Sales of previously owned homes unexpectedly fell in June to touch a seven-month low as cancellations of pending contracts surged, an industry group said on Wednesday.
MICHELLE MEYER, SENIOR ECONOMIST, BANK OF AMERICA MERRILL
LYNCH, NEW YORK
It's still pretty clear that there are still a lot of fundamental problems in the housing market. There is too much supply and there is not enough demand. There are a lot of distressed properties which are putting a lot of downward pressure on housing prices.
The housing market is far from normal. We are going to see some signs of improvement in the multi-family sector, but the single family sector is still in a very weak state. There is a long road ahead before we see a well-functioning housing market.
PAUL DALES, SENIOR U.S. ECONOMIST, TORONTO, CANADA
It's a disappointment. What has happened in recent months is housing activity appears to be depressed by unusually bad weather in April and May, which prevents people from going to look at homes and buy them. We were hoping we would get a bounce back but that hasn't appeared to happen, which is a concern.
People may be put off by economic conditions and outlook. The recent slowdown in the economy might be having a more marked impact on the housing demand and that is a concern for the future.
DNR has stated that the cancellation rate of contract signings rose from 4 percent to 16 percent. That is very unusual. Normally when a contract is signed, the house is sold. Something has happened that has led to more cancellations. It may be jitters from the recent economic conditions or because banks may have tightened lending conditions, meaning that the financing a buyer hoped to get was no longer available. We don't know for sure but something seems to have rocked the boat a little bit.
BRIAN DOLAN, CHIEF STRATEGIST, FOREX.COM, BEDMINSTER, NEW JERSEY
This is a look at what's really going on in the housing market and we can see the market is still quite anemic. It's going to be a multi-year process to get out of this.
SEAN INCREMONA, ECONOMIST, 4CAST LTD, NEW YORK:
It came in on the lower side of expectations. There is really nothing new to say about housing, the market continues to be really soft and demand is really definitely lackluster. There are plenty of headwinds facing housing and this continues to suggest that we are bumping along the bottom.
TOM PORCELLI, U.S. ECONOMIST, RBC CAPITAL MARKETS, NEW YORK
It's a disappointment on the face of it, however, as we've continued to highlight, given the supply and demand balance I don't think we should be all that surprised.
On the face of it the number may not be as bad as the headline suggests. The decline came in condos. Single family housing was relatively flat on the month.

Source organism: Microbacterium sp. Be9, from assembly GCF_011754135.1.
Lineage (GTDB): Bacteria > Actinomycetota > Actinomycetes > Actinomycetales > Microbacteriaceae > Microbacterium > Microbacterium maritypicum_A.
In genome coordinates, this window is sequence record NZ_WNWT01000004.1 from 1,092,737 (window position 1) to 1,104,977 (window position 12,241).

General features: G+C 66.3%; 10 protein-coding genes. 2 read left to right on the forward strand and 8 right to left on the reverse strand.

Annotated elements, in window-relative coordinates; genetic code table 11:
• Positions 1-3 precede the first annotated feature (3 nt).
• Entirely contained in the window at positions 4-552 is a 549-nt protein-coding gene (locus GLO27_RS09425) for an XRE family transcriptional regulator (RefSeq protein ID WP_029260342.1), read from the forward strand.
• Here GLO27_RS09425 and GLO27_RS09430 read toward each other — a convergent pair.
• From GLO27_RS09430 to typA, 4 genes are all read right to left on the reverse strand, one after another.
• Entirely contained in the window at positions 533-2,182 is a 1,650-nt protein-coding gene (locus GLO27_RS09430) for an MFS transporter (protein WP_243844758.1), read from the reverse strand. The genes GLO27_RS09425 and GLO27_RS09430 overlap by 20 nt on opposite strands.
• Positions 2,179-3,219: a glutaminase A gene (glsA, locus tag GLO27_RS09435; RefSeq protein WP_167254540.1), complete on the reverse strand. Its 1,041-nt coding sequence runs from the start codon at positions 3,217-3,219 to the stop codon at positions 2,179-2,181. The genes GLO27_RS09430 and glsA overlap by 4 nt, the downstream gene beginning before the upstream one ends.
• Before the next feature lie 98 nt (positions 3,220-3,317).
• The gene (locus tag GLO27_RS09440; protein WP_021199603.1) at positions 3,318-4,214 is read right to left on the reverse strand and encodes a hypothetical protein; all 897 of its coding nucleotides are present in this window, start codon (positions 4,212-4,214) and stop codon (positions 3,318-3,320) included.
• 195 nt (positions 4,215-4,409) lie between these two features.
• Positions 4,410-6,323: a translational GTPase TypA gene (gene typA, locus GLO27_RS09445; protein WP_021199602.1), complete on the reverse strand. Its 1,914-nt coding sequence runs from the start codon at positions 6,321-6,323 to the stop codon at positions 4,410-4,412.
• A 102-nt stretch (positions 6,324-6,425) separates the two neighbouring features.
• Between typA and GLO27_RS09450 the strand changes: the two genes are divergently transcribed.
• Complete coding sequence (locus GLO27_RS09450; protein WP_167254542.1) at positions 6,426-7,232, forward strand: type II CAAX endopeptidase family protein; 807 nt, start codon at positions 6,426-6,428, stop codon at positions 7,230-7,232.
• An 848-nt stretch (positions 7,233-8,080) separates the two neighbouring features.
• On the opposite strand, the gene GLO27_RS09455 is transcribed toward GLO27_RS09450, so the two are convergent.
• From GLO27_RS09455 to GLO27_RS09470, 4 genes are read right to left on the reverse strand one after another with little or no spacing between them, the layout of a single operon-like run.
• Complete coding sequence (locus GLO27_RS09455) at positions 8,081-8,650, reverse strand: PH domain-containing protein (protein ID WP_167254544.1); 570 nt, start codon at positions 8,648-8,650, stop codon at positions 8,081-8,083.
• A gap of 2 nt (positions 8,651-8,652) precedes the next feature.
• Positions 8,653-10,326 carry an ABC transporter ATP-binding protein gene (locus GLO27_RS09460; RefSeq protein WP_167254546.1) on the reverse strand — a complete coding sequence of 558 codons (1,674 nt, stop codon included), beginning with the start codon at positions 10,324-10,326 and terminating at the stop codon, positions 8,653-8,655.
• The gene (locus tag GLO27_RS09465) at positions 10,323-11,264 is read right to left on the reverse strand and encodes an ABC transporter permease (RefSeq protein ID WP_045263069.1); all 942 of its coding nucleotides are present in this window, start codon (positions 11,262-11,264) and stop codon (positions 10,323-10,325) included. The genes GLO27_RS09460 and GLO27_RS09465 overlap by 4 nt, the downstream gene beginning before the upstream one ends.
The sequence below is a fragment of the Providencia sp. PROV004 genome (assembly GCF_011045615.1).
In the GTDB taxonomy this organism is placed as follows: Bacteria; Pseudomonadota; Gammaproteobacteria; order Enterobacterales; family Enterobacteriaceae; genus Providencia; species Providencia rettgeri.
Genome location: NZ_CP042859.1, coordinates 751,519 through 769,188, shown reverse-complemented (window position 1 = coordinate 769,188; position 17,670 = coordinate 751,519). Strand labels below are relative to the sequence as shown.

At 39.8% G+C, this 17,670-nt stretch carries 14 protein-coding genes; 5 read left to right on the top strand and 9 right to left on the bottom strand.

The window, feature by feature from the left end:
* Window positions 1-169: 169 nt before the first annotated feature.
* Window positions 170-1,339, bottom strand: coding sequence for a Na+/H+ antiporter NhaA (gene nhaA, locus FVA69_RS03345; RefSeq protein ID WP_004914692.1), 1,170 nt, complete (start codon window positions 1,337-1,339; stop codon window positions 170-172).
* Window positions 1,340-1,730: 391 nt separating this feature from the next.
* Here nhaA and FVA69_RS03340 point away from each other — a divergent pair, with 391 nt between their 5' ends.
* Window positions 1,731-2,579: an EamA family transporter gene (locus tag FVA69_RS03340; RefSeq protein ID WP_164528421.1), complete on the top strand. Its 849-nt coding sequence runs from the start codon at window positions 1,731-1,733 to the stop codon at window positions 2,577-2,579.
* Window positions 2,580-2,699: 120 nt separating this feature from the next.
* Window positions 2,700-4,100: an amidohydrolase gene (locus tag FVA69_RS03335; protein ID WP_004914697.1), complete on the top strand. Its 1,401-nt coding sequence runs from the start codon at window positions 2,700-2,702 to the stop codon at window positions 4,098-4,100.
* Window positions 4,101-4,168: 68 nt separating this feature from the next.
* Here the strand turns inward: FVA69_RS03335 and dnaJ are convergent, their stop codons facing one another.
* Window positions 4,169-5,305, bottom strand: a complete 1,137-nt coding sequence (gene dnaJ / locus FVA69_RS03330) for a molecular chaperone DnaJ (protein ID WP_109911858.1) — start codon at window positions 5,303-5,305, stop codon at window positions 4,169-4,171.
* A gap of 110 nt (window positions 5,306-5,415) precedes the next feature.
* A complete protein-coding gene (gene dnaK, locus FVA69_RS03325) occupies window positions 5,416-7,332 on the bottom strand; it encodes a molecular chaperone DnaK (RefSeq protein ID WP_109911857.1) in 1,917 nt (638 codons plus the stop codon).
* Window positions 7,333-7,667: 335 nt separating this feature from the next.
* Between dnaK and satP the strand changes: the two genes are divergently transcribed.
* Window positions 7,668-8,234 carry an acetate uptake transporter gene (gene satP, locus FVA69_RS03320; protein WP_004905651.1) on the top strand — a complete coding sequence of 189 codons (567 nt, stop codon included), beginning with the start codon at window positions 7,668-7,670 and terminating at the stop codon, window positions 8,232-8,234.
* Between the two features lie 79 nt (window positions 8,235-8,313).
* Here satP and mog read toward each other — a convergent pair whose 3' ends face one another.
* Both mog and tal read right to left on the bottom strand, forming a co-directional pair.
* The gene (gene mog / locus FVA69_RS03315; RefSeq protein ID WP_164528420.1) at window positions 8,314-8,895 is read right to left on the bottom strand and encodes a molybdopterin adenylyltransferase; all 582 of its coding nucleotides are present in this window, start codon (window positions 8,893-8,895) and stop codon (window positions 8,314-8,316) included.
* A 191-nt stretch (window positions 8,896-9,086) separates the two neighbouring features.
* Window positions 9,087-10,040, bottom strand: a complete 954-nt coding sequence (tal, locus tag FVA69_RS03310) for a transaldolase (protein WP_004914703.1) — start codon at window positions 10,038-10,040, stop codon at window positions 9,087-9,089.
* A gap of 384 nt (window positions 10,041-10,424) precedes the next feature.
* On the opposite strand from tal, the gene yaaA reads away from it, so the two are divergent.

A couple of interesting nuggets from within the report: First-time buyers actually slipped to 31 percent to 36 percent. That's interesting because first-time buyers tend to gravitate toward condos. Also, if you look at what prices did, they rose on a month over month basis pretty significantly, and that could because first-time buyers slipped.
We're not expecting all that much from this sector anyway this year.
CARY LEAHEY, ECONOMIST, DECISION ECONOMICS, NEW YORK
It's like a broken record. The good news is bad news. It's steady and it's been steady for five months. But the pace is running well below historical averages. It's disappointing. But the market knows that the housing recovery is going to be extremely slow and they're fixated on the sovereign debt issues. So it won't generate much interest.
VIMOMBI NSHOM, ECONOMIST, IFR ECONOMICS, A UNIT OF THOMSON REUTERS
Sales of previously-owned homes surprised to the downside, falling to an annualized sales rate of 4.77mln homes. This contradicts pending sales figures in last month's report which published the first take on May's numbers -- a moderate recovery of 8.2% after contracts fell 11.3% -- implying these buyers would close the deal in the following month. That report undoubtedly encouraged economists to expect a small rise in closed contracts (market forecast 4.9mln), however the number of cancellations -- buyers that back out of the contract -- shot up to 16% in June compared to the habitual norm of less than 10%. June's numbers reflect a continued slowing in activity that is adding to the slack in the housing market making their promising Spring season unimpressive. In the first half of the selling year, EHS' losses have proven more prevalent than the gains. Not only has EHS' monthly movement shown four declines, the declines are steeper than the gains as we can see since sales have yet to climb back to the 5.4mln sales pace posted in the first month of the year).